Authentic Montessori Education

The Montessori name does not have a franchise anywhere in the world, like McDonalds or Samsung. Which means that any institution can be called Montessori without necessarilyoffering authentic Montessori education. There are schools in Romania bearing the name of Maria Montessori (just like other schools bear the name of MihailSadoveanu), without following the Montessori curricula or the specific principles of this approach.

Particularly for the parents looking for an authentic Montessori school/kindergarten for their children, this can be both frustrating and confusing. Below you can find some basic principles to guide you in recognizing the authenticity of the Montessori education:

The Montessori teacher has a relevant formal training or the training is ongoing for the age level of the children she/he is working with (for instance, if a 3-6 course was followed, that person will work in the 3-6 class). In order to consult the list of Romanian teachers who graduated AMI courses, you can access it in the specific section on MIB website.

Multi-age classes. A specific element for the authentic Montessori education consists of grouping children from three levels of age in the same classroom, therefore we have:

  • groups of children between 3-6 years old in the same classroom
  • groups of children between 6-9 years old, 9-12 years old or 6-12 years old groups

This way of grouping the children involves the fact that a Montessori classroom is built in three years: the class starts with children aged 3-4 years, in the second year another proportional group of 3-4 years old children is added (the children from the previous year are now 4-5 years old), and in the third year another third of children aged 3-4 years is added. The 6-9 and the 9-12 groups are built in the same way, and the 6-12 classes are built in 6 years. The proportional balance of the ages is one of the success elements of a Montessori classroom. Multi-age groups are spaces where beneficial social and academic development occurs as the young ones learn from the older ones, and the older ones offer help and become models for the younger ones, as it actually happens naturally in real life.

Children up to 3 years old are grouped into infants (2 months -12/15 months) and toddlers (12/15 months – 3 years old) following criteria of safety and care quality.

The uninterrupted working cycle is a specific Montessori element allowing the child to have enough time to work and rest. When she works, the child handles materials, repeats, classifies, explores, finds solutions at her own pace, thus building her own solid knowledge foundation. During this period, children are free to choose activities from the working space and to perform them without being interrupted by optional activities included in the program of the institution. The length of the working cycle differs depending on the age level of the class, therefore:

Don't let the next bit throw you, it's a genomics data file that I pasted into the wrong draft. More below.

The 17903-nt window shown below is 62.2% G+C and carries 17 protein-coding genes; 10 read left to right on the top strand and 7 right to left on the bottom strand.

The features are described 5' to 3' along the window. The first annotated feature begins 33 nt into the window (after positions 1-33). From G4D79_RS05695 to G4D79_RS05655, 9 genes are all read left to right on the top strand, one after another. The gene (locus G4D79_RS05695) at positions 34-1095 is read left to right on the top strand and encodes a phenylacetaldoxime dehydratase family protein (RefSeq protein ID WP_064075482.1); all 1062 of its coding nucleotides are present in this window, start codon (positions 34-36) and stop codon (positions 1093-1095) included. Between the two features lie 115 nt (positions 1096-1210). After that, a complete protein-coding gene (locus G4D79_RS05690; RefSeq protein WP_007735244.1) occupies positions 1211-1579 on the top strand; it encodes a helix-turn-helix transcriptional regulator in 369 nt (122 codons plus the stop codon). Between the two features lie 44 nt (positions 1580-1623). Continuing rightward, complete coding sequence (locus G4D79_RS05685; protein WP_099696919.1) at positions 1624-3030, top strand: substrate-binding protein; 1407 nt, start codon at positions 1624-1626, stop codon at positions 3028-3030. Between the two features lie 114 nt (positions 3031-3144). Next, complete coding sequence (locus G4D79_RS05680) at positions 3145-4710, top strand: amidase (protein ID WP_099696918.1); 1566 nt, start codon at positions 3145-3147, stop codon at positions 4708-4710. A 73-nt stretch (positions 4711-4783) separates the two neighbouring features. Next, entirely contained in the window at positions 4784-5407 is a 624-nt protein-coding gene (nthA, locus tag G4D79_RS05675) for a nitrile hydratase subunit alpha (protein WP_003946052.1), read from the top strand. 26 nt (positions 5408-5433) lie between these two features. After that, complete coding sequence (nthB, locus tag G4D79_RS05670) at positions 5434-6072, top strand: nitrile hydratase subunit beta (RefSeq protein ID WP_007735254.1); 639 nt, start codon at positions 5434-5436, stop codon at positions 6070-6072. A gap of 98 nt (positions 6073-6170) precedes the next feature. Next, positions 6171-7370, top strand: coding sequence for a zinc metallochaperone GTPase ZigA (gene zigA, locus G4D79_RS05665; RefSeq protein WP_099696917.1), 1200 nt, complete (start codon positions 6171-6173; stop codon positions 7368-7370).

• for toddlers (1.5 – 3 years old) – around 2 hours in the morning
  • for the 3-6 age group – 3 hours in the morning and a possible working cycle in the afternoon
  • for the 6-9 and 9-12 or 6-12 groups – 3 hours in the morning plus the afternoon working cycle

Individual approach. An authentic Montessori program supports the individual development of the child. The teacher plans activities for each child depending on her/his level of development and the specific interest of each child. Therefore, the development of the child as a whole becomes the main aim of education in the Montessori class. Up until the age of 5 years, children choose naturally to work on their own, that is why, up to that age, presentations of materials are much more individual. In elementary, children are attracted by working in a group, that is why presentations are naturally done in small groups, particularly depending on the level of knowledge, not necessarily on age level (for instance, a 6 years old child with a passion and advanced knowledge in geography can work on a project on this subject with an 8-year-old child). The Montessori curricula taught during the training course and the Montessori curricula approved by the Education Ministry are the main sources of inspiration for the Montessori teacher in her/his work with children.

Specific and complete Montessori materials, appropriate for the age level and developmental level of the children from a specific class. The materials are arranged on the shelf at the level and disposal of the children, they have an intelligent purpose and are made of quality materials. Beauty, quality, quantity and authenticity of materials, as well as the bright and not crowded space are indicators of a well-planned and harmonious Montessori environment.

Freedom and limits. In a Montessori classroom, children have the freedom to move, to choose their activity, to interact with others as long as the respect for the self, for others and for the environment is maintained. In other words, the child is given as much freedom as it is of use to her for developing harmoniously and using her energy in a positive way. In the Montessori environment, children are not allowed to do whatever crosses their minds, randomly, as it is sometimes mistakenly understood the Montessori education, but they are guided to act intelligently, within clear limits, to her benefit and to the benefit of others.